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Leisure

Teaching Your Child Bicycle Safety

Biking is fun and great exercise! Being in the open air on two wheels is a very liberating feeling. But bicycling can be and is dangerous for the thousands of bikers who are injured each year while riding their bikes.

Teaching your child about bicycle safety may not guarantee their safety, but it can prevent needless mishaps and even serious injury.

Children do not always think in terms of safety. They may not realize how much harm can be done by not knowing or following safety rules. When your child starts asking for a “real bike” it is time to begin teaching them about bicycle safety. Share these rules with your child:

Rule Number 1: Always wear a helmet. The helmet must meet safety standards and fit properly. Helmets need to be worn level and should cover the forehead. Many children wear their helmets tipped back, but this is not correct. Make sure the strap is fastened. Letting the straps hang down will not give your head any protection when and if it needs it.

Rule Number 2: Make sure your bike is the right size for you and is in good repair. Straddle your bike with both feet touching the ground. There should be about 1 to 3 inches between you and the bar. Check the wheels for air pressure and the brakes to make sure they work. The chain should be oiled regularly. Handle bars and seat need to be checked to make sure they are not loose.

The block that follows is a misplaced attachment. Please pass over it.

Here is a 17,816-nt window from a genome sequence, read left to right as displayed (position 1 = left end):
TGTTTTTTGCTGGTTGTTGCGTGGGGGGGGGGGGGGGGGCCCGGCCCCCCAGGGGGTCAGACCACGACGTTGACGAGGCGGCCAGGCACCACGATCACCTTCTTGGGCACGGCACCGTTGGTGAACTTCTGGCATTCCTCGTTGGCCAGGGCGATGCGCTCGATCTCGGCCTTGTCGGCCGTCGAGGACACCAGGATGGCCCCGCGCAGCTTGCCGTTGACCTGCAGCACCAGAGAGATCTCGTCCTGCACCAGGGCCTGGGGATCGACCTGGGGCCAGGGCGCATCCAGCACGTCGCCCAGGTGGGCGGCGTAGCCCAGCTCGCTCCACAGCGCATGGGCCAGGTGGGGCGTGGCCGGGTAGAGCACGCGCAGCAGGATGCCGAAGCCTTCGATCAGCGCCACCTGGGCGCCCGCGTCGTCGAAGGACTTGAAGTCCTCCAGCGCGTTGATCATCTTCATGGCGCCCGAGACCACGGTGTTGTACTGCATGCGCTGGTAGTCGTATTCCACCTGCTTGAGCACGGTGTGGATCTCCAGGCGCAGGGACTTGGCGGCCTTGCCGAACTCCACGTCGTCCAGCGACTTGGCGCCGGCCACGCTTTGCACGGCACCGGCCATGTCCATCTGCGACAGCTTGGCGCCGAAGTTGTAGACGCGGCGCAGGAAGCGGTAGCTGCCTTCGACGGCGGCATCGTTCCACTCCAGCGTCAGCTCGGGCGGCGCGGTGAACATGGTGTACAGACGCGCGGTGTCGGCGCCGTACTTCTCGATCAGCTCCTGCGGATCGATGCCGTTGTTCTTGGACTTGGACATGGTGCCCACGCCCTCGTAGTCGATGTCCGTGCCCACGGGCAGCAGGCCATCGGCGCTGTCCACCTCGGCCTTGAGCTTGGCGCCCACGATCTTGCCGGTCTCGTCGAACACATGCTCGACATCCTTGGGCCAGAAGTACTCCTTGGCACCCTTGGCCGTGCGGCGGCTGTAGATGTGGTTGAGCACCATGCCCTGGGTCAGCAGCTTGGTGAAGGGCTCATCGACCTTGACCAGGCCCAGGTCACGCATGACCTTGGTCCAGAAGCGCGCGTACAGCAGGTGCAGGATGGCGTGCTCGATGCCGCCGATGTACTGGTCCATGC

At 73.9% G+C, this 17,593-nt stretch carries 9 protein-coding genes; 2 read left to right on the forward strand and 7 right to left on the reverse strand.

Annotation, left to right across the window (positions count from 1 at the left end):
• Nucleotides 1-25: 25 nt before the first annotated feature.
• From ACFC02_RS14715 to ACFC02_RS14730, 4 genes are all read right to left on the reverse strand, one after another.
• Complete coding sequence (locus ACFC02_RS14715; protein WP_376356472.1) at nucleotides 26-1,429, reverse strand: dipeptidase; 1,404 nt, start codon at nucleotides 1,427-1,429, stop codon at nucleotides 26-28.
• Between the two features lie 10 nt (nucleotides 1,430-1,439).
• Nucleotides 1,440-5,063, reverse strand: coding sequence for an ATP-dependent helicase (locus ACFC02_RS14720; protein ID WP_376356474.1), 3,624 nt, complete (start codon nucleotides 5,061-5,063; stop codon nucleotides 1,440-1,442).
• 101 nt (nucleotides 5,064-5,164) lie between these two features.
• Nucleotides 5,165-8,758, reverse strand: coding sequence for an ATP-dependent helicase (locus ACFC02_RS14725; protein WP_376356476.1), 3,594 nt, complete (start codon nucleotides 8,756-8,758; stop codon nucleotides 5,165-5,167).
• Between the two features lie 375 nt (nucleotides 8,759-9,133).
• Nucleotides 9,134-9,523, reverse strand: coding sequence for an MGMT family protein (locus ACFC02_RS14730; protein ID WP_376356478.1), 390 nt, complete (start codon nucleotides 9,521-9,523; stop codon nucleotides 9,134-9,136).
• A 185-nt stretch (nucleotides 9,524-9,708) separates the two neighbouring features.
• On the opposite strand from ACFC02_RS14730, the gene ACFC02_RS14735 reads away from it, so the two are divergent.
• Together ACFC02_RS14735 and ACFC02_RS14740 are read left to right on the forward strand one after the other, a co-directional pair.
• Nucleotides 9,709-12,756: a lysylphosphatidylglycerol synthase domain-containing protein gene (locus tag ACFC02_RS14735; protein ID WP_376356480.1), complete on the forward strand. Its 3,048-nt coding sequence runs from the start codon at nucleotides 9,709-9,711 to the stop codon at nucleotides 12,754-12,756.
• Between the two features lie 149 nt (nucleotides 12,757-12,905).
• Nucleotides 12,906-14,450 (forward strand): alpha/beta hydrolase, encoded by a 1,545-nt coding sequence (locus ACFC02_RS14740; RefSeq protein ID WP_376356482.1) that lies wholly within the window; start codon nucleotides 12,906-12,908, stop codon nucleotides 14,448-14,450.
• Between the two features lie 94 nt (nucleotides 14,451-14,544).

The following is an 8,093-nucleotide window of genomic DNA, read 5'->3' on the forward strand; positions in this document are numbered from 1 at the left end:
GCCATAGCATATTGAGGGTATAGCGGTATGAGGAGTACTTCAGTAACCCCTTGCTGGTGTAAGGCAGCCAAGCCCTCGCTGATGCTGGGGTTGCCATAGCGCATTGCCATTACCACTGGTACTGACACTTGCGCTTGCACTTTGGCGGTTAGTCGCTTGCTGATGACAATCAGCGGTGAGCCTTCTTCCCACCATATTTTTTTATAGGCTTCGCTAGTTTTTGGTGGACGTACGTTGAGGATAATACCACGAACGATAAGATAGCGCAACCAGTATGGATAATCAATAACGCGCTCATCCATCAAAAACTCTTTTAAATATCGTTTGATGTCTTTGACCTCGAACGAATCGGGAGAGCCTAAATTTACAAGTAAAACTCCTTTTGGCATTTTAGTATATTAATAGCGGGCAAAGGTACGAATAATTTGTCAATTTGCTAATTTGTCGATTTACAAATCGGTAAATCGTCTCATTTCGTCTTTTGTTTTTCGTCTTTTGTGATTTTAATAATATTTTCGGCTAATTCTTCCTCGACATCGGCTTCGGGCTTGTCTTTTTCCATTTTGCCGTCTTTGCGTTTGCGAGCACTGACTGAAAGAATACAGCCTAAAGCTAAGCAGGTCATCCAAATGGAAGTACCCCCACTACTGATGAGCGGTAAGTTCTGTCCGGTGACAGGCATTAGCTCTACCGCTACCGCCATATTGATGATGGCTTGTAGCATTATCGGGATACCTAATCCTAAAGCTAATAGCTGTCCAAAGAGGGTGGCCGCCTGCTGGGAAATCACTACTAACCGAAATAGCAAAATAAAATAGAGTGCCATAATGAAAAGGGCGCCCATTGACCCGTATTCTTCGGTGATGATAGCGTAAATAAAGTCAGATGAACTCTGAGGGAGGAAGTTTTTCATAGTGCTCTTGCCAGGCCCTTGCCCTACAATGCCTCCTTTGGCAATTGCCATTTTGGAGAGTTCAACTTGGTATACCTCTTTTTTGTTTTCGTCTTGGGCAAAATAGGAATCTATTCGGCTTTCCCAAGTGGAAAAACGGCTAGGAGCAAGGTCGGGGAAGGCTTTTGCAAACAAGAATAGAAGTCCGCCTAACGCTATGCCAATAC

Rule Number 3: Dress for safety. Wear bright clothes so you can be seen by motorists. Put reflectors on the wheels, and in the front and rear of your bike. Your shoes should have closed toes. Never wear sandals or shoes with high heels, And never go barefoot. Make sure nothing is loose or long enough to reach the wheels or get in your way, such as skirts, pant legs or shoelaces. You need to be able to hear sounds around you including car horns so never use headphones or earpods when riding.

Rule Number 4: Ride only where it is safe. Make sure your parents know where you will be. Never go farther than the limits they have set for you. Avoid areas that are bumpy or slippery. Gravelly areas can make you lose control, causing wipeouts. If a hill is too steep to go down safely, get off to walk your bike until the slope levels out. Be careful of curbs and drainage ditches. If you are unsure of the surface you are on, slow down.